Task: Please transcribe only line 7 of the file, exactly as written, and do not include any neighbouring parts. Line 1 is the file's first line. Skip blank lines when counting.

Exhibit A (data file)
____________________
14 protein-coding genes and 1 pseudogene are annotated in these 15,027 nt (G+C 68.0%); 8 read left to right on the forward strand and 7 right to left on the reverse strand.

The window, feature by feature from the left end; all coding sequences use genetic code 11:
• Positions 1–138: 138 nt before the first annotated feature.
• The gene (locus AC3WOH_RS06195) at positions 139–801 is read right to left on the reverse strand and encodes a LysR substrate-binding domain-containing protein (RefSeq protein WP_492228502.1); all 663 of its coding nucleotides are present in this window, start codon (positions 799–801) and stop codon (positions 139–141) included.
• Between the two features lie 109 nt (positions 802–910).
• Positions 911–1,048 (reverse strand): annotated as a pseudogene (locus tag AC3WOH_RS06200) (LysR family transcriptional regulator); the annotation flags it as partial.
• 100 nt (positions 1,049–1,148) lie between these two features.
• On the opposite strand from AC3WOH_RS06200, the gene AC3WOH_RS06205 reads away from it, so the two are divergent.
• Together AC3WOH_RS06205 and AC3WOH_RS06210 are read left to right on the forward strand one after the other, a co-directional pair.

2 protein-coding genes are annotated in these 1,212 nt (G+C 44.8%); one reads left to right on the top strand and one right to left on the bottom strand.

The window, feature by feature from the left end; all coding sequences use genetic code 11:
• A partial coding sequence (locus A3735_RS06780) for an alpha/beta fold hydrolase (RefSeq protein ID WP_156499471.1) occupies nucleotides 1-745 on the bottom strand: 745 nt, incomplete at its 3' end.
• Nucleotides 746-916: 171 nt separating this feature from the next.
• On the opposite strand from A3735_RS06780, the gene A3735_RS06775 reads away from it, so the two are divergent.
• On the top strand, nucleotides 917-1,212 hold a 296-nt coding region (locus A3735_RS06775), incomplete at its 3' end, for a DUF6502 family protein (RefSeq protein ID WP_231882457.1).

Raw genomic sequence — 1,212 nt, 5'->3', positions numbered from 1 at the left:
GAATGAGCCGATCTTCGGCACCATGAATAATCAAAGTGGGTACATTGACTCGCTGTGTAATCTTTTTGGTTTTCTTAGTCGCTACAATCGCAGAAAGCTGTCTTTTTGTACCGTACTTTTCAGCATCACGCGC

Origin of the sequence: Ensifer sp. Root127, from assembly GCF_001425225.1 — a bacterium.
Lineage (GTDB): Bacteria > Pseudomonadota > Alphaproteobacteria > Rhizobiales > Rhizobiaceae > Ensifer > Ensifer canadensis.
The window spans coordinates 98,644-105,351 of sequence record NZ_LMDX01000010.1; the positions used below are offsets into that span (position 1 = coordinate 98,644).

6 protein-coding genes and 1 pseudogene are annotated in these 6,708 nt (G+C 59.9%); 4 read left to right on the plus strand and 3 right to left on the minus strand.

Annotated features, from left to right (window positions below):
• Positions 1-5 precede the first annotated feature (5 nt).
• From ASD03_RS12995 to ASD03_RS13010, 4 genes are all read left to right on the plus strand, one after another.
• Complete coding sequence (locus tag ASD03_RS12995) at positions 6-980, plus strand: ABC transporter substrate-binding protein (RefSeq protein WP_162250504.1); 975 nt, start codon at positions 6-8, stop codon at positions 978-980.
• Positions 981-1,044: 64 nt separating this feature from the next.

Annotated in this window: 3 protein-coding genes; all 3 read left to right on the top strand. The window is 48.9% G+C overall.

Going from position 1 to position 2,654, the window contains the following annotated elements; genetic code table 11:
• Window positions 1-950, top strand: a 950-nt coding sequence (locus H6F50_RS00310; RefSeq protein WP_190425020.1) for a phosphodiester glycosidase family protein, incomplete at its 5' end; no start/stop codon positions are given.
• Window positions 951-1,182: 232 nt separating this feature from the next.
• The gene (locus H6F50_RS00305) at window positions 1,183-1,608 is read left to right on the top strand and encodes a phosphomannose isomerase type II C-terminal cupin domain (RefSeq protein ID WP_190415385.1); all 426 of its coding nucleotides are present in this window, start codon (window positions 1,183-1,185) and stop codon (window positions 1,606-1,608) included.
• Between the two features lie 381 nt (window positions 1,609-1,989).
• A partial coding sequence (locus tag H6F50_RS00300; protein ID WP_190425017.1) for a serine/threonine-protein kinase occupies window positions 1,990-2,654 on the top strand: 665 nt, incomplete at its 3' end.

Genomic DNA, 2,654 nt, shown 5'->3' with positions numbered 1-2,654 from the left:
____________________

• 100 nt (positions 1,049–1,148) lie between these two features.